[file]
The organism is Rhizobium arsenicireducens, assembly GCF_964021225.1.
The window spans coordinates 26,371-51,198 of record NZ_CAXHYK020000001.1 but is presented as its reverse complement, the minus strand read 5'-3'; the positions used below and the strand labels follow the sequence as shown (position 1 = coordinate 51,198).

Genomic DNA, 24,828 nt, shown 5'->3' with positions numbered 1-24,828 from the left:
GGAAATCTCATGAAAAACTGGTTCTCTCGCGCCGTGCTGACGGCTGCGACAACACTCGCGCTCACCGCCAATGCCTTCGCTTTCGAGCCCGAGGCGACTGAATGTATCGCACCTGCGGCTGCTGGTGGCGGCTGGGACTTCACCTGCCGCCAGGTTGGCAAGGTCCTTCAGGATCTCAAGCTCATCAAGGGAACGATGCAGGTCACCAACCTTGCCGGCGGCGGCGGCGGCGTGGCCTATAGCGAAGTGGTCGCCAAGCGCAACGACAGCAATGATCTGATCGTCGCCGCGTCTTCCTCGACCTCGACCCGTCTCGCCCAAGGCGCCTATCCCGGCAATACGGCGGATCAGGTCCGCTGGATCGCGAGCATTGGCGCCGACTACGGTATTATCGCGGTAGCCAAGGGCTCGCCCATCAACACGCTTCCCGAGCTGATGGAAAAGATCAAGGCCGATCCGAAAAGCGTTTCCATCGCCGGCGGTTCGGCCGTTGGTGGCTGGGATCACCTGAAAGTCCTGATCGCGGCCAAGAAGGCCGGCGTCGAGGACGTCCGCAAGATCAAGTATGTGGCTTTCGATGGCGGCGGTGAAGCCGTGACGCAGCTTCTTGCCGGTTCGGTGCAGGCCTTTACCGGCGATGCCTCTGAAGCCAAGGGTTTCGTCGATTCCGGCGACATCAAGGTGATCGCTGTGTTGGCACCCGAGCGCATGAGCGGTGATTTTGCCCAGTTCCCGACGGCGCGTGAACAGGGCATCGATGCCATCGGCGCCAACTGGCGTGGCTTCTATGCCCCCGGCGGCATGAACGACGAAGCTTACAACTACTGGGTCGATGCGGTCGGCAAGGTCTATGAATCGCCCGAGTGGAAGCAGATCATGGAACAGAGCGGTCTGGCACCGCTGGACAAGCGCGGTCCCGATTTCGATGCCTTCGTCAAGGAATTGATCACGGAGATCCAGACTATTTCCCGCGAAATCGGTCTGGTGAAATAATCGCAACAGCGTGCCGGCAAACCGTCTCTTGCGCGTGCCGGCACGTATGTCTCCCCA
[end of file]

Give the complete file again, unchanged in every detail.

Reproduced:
The organism is Rhizobium arsenicireducens, assembly GCF_964021225.1.
The window spans coordinates 26,371-51,198 of record NZ_CAXHYK020000001.1 but is presented as its reverse complement, the minus strand read 5'-3'; the positions used below and the strand labels follow the sequence as shown (position 1 = coordinate 51,198).

Genomic DNA, 24,828 nt, shown 5'->3' with positions numbered 1-24,828 from the left:
GGAAATCTCATGAAAAACTGGTTCTCTCGCGCCGTGCTGACGGCTGCGACAACACTCGCGCTCACCGCCAATGCCTTCGCTTTCGAGCCCGAGGCGACTGAATGTATCGCACCTGCGGCTGCTGGTGGCGGCTGGGACTTCACCTGCCGCCAGGTTGGCAAGGTCCTTCAGGATCTCAAGCTCATCAAGGGAACGATGCAGGTCACCAACCTTGCCGGCGGCGGCGGCGGCGTGGCCTATAGCGAAGTGGTCGCCAAGCGCAACGACAGCAATGATCTGATCGTCGCCGCGTCTTCCTCGACCTCGACCCGTCTCGCCCAAGGCGCCTATCCCGGCAATACGGCGGATCAGGTCCGCTGGATCGCGAGCATTGGCGCCGACTACGGTATTATCGCGGTAGCCAAGGGCTCGCCCATCAACACGCTTCCCGAGCTGATGGAAAAGATCAAGGCCGATCCGAAAAGCGTTTCCATCGCCGGCGGTTCGGCCGTTGGTGGCTGGGATCACCTGAAAGTCCTGATCGCGGCCAAGAAGGCCGGCGTCGAGGACGTCCGCAAGATCAAGTATGTGGCTTTCGATGGCGGCGGTGAAGCCGTGACGCAGCTTCTTGCCGGTTCGGTGCAGGCCTTTACCGGCGATGCCTCTGAAGCCAAGGGTTTCGTCGATTCCGGCGACATCAAGGTGATCGCTGTGTTGGCACCCGAGCGCATGAGCGGTGATTTTGCCCAGTTCCCGACGGCGCGTGAACAGGGCATCGATGCCATCGGCGCCAACTGGCGTGGCTTCTATGCCCCCGGCGGCATGAACGACGAAGCTTACAACTACTGGGTCGATGCGGTCGGCAAGGTCTATGAATCGCCCGAGTGGAAGCAGATCATGGAACAGAGCGGTCTGGCACCGCTGGACAAGCGCGGTCCCGATTTCGATGCCTTCGTCAAGGAATTGATCACGGAGATCCAGACTATTTCCCGCGAAATCGGTCTGGTGAAATAATCGCAACAGCGTGCCGGCAAACCGTCTCTTGCGCGTGCCGGCACGTATGTCTCCCCA